This time I tackled it differently, I was very much blasé about it all. No strict diet was followed, I didn’t overthink the timings of my injections, I was just generally more relaxed about it all. We put two embryos back in this time (literally all our eggs in one basket!) and the two week wait fell nicely over Christmas and New Year. Nicely in the fact that I could just laze around in front of the fire and watch back to back movies without feeling guilty. The test date was the 2nd of January, but come New Year’s Day, having said good riddance to 2016, we took the test. My husband, probably a little hungover bless him, came back into the bedroom holding up two fingers, and thankfully the kind that signalled to me that we had two lines. The rest of the day was spent in shock and disbelief with intermittent grinning. I sit here writing this currently at 23 weeks pregnant with a little mini human booting me from the inside and an overwhelming sense of achievement and happiness.
Here's what I would say to anyone about to embark on the IVF journey…
- Firstly, it’s not as scary as you think, trust me!
- Realise this is a long process and just take each hurdle one at a time. Don’t put too much pressure on yourself.
- Try and relax, don’t overthink everything or get yourself too bogged down with your lifestyle choices.
- Use your friends, they’re a lifeline. Some days you’ll want to talk about it, some days you won’t. If they’re good friends, they’ll understand.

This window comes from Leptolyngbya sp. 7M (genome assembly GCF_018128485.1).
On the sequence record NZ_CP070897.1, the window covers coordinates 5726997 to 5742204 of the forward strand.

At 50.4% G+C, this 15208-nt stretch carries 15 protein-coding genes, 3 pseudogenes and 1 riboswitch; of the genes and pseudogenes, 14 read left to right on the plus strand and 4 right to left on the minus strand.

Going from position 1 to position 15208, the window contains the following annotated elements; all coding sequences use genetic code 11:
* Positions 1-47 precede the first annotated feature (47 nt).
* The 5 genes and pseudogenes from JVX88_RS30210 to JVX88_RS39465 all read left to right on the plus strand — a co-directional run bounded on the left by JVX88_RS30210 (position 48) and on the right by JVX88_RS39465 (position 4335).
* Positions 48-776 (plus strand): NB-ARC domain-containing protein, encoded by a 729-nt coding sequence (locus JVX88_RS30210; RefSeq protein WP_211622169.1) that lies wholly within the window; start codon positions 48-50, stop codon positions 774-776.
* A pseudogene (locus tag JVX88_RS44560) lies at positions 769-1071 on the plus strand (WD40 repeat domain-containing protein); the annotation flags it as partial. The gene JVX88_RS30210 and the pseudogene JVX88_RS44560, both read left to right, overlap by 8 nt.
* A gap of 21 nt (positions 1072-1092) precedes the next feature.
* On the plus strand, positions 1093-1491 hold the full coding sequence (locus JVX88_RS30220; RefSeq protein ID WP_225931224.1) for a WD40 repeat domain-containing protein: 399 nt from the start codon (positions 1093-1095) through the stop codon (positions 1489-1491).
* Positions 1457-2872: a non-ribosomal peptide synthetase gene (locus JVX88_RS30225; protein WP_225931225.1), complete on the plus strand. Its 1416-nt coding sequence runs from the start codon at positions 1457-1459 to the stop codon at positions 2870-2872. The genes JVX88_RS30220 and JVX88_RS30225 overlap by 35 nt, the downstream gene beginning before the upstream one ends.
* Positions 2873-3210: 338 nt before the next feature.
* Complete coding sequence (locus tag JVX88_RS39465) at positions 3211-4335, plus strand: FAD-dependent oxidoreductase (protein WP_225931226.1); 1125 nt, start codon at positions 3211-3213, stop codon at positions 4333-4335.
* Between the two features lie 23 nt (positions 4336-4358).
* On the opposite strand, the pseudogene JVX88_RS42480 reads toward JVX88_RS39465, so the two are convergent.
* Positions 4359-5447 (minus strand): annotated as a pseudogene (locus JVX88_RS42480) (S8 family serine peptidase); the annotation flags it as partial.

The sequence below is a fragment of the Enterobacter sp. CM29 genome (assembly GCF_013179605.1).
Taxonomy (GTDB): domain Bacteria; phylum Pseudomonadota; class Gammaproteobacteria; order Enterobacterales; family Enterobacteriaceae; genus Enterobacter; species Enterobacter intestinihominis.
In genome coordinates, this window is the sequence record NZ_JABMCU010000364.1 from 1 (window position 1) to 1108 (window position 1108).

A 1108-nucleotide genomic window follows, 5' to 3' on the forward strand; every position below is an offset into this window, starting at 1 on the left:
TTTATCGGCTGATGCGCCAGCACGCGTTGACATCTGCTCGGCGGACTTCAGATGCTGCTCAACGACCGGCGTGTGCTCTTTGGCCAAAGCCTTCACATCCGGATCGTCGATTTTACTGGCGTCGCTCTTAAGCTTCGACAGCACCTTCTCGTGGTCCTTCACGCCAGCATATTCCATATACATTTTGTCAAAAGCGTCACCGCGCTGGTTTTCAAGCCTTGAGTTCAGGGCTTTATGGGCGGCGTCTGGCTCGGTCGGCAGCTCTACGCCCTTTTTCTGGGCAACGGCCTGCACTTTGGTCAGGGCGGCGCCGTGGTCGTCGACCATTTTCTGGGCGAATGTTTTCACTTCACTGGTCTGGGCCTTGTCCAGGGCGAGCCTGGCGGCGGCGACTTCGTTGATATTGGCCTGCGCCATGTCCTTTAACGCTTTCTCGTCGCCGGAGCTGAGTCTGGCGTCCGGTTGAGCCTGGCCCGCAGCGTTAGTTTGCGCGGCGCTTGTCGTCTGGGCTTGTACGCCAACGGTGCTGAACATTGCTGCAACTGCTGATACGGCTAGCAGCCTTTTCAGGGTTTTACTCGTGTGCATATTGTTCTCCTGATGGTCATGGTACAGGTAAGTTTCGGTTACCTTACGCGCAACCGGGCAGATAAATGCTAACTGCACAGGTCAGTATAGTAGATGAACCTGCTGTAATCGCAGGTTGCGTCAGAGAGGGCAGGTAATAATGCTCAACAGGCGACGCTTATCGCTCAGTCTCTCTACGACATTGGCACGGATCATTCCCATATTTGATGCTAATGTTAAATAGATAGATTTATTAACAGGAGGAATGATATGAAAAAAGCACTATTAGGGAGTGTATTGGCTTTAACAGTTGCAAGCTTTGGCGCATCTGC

- Appreciate your husband, this is tough on him too and they are quite often left feeling helpless. You’re in this together, talk to him.
- If at first you don’t succeed and all that. Be realistic, odds of success are only about 30%, manage those expectations but don’t be too pessimistic.
- Treat yourself, you deserve it. Buy that expensive leather jacket, have a girly afternoon tea, go to that festival you’ve always wanted to go to!
As I said earlier on, I never thought I’d struggle to conceive, then subsequently I never thought it would come to IVF, and the last year was spent thinking I’d never be pregnant. Life doesn’t always go to plan and one phrase that helped me get through this process was ‘If the train doesn’t stop at your station, then it wasn’t your train’. My train finally did come along and for all of you fighting the infertility fight, I hope you don’t have too long to wait. Stay strong and keep going, you’ll get there I promise. Big love, Polly xxx